Alumni Letter from Lawrence Kistler (CLA ’69)

Lawrence Kistler
4/15/2011

A Clinical Psychologist’s Thoughts on Having Majored in Philosophy

I was a 1969 Philosophy major at BU, and later earned degrees in theology and psychology, becoming a licensed clinical psychologist with the Commonwealth of Massachusetts. I feel blessed to have earned degrees such varied fields, and to bring to my psychotherapy practice the wisdom of not one, but three, major disciplines.

I thank my BU major for helping build the foundations of my thought.

Studying epistemology raised fundamental questions of how are things known and makes me cautious about claiming to know the truth. I find the strongest epistemological awareness in psychology in the practice of marriage and family therapy, where systems and narrative theory see treatment in terms of recursive processes and the active, social construction of meaning (see Gregory Bateson’s or Kenneth Gergen’s work).

Metaphysics taught me to ask “ultimate” questions about existence, the nature of reality, matters that often overlap religious questions about the meaning of life. Studying existentialism in particular provides valuable ways to shed light on clients’ core struggles.

Logic helped me think more clearly, and now enables me to analyze with clients ways in which their thoughts don’t make sense. It has been remarkable how much the field of cognitive therapy builds on the insights of this philosophical field.

Finally, clients endless present ethical dilemmas. Having studied ethical theory provides countless touchstones to help people make ethical decisions.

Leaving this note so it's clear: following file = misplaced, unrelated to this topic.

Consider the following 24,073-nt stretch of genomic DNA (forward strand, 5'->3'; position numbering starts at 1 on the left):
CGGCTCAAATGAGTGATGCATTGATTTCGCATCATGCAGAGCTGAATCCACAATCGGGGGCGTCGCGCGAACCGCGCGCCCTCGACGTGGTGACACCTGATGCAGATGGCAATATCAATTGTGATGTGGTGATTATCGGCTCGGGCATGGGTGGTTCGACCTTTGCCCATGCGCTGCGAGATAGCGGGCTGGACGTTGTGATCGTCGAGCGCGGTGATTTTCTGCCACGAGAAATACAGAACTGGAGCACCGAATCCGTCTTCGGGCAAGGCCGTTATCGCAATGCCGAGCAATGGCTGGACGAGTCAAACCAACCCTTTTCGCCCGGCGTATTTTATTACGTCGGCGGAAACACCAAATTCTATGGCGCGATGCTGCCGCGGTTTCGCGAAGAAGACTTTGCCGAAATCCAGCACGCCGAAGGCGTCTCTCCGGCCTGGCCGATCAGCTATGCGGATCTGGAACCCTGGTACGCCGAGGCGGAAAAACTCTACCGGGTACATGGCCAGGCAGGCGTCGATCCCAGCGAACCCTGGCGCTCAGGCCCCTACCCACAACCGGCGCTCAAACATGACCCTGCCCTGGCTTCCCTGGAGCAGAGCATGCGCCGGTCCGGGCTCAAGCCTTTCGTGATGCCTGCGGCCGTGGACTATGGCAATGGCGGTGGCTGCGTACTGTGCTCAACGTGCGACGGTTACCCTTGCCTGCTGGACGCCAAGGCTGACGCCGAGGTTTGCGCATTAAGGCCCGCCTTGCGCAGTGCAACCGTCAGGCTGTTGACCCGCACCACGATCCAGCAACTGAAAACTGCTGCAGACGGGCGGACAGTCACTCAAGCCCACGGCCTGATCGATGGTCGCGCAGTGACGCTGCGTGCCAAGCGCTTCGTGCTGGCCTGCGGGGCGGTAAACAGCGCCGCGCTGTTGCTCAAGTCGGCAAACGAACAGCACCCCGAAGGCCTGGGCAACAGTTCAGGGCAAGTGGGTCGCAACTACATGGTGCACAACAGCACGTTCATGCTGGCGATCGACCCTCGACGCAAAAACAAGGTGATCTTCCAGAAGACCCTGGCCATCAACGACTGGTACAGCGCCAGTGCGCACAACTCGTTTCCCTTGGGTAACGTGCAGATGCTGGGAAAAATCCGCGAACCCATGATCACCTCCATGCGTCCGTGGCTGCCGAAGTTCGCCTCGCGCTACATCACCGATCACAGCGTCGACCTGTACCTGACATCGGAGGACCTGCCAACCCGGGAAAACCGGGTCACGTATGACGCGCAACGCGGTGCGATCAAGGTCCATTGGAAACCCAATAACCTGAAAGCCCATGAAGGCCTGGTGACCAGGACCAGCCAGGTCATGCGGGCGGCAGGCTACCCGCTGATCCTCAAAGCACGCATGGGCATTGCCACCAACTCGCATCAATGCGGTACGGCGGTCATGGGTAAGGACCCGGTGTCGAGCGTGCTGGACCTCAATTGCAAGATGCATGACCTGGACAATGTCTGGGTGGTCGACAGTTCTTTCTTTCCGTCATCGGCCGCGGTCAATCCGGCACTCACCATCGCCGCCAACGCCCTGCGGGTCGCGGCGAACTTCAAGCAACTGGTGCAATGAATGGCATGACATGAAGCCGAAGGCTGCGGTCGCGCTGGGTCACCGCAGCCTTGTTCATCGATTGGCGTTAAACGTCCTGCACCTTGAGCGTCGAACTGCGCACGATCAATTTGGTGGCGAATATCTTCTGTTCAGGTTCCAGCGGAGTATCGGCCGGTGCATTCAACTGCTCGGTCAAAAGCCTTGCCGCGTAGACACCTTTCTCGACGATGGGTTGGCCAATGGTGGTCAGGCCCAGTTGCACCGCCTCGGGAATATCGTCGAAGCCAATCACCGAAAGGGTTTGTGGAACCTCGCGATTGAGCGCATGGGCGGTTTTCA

Overall, the most profound impact of my undergrad degree was in helping me learn to think. I think of Dr. Donald Dunbar’s exemplary Socratic questioning in my intro course, and Dr. Erazim Kohak’s teachings in phenomenology. Such teachers inspired, informed and challenged my mind at the most basic level, opening alternative points of view, and helping me understand how little I’d considered. I left BU with a wider intellectual perspective for having majored in philosophy, and feel it left a lasting impact on my practice as a clinical psychologist.

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Lawrence Kistler: BA, Boston University 1969 with Distinction in Philosophy, Phi Beta Kappa, Magna cum Laude; ThM, Harvard and Boston Universities 1972; PhD, Boston University 1980; former Clinic Director, Interfaith Counseling Service, Newton, MA; private practice, Westboro, Newton and Needham MA.